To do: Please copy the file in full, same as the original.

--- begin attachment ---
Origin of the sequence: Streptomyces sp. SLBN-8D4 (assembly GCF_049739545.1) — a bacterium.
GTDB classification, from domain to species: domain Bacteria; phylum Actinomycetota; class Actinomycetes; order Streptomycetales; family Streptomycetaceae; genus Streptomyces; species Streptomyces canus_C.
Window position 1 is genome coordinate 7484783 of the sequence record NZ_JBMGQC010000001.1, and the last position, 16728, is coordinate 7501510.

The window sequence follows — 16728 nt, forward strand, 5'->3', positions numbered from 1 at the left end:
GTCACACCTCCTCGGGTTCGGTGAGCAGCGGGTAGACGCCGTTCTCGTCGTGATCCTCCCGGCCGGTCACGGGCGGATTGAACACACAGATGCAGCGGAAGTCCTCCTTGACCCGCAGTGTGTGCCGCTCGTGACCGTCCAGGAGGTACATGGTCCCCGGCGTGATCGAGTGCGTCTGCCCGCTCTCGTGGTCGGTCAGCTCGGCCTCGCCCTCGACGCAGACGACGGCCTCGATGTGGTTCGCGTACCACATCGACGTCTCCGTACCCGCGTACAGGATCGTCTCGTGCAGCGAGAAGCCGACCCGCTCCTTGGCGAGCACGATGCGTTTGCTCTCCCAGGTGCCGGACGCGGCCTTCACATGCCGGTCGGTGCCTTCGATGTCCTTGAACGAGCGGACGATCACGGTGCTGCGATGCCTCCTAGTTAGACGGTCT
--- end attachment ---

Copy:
Origin of the sequence: Streptomyces sp. SLBN-8D4 (assembly GCF_049739545.1) — a bacterium.
GTDB classification, from domain to species: domain Bacteria; phylum Actinomycetota; class Actinomycetes; order Streptomycetales; family Streptomycetaceae; genus Streptomyces; species Streptomyces canus_C.
Window position 1 is genome coordinate 7484783 of the sequence record NZ_JBMGQC010000001.1, and the last position, 16728, is coordinate 7501510.

The window sequence follows — 16728 nt, forward strand, 5'->3', positions numbered from 1 at the left end:
GTCACACCTCCTCGGGTTCGGTGAGCAGCGGGTAGACGCCGTTCTCGTCGTGATCCTCCCGGCCGGTCACGGGCGGATTGAACACACAGATGCAGCGGAAGTCCTCCTTGACCCGCAGTGTGTGCCGCTCGTGACCGTCCAGGAGGTACATGGTCCCCGGCGTGATCGAGTGCGTCTGCCCGCTCTCGTGGTCGGTCAGCTCGGCCTCGCCCTCGACGCAGACGACGGCCTCGATGTGGTTCGCGTACCACATCGACGTCTCCGTACCCGCGTACAGGATCGTCTCGTGCAGCGAGAAGCCGACCCGCTCCTTGGCGAGCACGATGCGTTTGCTCTCCCAGGTGCCGGACGCGGCCTTCACATGCCGGTCGGTGCCTTCGATGTCCTTGAACGAGCGGACGATCACGGTGCTGCGATGCCTCCTAGTTAGACGGTCT